Henson takes the stand in "Pinocchio" trial
Here is the latest on Francis Ford Coppola's lawsuit against Warner Bros. regarding "Pinocchio" which on Tuesday involved the testimony of Brian Henson. Things got personal Tuesday in Francis Ford Coppola's suit against Warner Bros., but it's a question mark how much of that personal info will ever be heard by the jury.
Out of the presence of the jury, Brian Henson, who was scheduled to be a producer on the WB version of "Pinocchio," said the story had a special meaning for him and for Coppola. For Brian Henson, it was the story of a boy who loses his father; for Coppola, the story of a father who loses a son.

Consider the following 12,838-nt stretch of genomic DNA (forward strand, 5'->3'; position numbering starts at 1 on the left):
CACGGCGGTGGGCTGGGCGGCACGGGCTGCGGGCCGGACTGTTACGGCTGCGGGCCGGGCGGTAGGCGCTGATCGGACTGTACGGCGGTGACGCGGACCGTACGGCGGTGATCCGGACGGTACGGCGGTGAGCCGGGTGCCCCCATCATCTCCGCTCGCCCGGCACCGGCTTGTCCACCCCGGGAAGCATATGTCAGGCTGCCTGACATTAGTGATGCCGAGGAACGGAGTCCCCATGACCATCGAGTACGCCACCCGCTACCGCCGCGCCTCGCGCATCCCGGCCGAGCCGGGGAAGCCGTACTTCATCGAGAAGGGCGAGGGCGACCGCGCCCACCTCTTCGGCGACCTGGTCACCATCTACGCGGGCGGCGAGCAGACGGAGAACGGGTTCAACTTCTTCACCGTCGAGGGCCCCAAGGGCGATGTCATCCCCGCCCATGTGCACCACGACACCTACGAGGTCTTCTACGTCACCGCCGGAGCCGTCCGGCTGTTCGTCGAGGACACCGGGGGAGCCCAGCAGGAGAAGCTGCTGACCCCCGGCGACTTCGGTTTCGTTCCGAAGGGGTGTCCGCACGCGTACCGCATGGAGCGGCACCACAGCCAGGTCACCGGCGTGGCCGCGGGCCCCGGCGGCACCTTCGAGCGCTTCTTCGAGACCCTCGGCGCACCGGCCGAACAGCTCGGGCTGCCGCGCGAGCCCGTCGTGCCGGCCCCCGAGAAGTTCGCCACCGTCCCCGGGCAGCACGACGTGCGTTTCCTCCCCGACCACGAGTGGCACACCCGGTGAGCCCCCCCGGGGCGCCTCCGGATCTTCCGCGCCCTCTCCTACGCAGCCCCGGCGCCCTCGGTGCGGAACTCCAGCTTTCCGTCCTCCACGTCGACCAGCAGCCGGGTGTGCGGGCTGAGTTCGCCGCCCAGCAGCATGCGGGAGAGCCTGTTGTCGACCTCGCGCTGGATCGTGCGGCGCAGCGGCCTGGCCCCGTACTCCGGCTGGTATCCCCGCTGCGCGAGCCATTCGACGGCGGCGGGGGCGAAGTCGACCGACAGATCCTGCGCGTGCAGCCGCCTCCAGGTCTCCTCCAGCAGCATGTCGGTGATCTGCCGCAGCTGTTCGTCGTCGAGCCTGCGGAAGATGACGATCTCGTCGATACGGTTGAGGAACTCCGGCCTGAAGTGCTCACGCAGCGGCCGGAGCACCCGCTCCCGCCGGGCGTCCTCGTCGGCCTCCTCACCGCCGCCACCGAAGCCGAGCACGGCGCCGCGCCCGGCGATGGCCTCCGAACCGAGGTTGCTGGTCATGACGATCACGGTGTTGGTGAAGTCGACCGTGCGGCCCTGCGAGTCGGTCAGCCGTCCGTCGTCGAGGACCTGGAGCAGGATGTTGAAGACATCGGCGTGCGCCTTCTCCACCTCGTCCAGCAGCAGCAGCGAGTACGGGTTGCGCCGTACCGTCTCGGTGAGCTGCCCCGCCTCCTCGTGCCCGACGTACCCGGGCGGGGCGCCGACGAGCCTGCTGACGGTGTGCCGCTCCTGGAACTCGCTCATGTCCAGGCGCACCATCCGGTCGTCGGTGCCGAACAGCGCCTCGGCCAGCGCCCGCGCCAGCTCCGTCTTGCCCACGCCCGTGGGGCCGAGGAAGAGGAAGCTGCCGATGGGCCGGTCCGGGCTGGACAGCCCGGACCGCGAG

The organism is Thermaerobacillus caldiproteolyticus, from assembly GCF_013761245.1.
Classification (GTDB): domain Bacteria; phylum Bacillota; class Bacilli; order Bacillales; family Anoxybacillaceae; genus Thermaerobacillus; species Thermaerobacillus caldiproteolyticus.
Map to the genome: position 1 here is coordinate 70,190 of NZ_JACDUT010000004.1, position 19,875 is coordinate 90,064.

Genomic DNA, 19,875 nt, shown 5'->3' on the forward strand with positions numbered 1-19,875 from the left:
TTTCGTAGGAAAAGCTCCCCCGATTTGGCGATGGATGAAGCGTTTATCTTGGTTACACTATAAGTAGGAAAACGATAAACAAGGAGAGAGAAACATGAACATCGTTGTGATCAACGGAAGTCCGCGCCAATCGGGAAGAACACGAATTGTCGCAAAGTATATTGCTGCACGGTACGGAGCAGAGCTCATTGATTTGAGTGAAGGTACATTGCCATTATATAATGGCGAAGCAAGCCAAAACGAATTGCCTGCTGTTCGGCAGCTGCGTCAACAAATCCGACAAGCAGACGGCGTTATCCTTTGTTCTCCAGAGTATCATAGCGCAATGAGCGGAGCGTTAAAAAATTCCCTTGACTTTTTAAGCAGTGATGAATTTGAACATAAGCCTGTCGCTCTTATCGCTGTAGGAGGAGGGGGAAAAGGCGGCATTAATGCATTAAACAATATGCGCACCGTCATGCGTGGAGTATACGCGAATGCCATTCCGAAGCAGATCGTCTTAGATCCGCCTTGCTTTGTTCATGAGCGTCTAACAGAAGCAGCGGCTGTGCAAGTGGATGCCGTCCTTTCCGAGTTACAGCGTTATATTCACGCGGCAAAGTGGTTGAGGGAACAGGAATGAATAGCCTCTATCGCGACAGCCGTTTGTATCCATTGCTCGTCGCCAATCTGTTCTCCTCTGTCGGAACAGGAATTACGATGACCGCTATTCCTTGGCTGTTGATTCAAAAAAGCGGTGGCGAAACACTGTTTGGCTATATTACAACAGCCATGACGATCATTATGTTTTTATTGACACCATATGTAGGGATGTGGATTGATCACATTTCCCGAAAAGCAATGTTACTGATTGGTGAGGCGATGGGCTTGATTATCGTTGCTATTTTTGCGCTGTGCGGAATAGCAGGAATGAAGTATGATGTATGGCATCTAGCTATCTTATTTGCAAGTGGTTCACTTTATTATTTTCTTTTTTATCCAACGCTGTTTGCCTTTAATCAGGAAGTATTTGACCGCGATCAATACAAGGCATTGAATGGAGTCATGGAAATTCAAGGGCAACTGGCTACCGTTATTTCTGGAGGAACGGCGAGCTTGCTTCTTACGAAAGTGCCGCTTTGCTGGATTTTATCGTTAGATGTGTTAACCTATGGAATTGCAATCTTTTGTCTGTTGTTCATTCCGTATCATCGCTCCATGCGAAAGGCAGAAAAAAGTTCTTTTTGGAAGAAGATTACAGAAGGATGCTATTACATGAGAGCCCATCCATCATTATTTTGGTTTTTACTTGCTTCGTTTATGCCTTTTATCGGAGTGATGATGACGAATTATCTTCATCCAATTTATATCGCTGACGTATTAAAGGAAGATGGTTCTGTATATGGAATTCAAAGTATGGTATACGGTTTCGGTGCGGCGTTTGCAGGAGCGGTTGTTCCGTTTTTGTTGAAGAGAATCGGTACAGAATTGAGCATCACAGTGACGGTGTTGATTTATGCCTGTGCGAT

Those close to the case had said the death of Coppola's son was at the heart of his attachment to the project, but that information has been kept from the jury, presumably on grounds of relevance. L.A. Superior Court Judge Madelaine Flier will rule later on whether or not the jury will ever hear this part of Brian Henson's testimony.
the stands Tuesday, Brian Henson testified that he, like Coppola, was
to be a producer on the project, which never got made at Warners.
Brian Henson went on to work on the 1996 version of "Pinocchio"
distributed by New Line, without interference from Warners.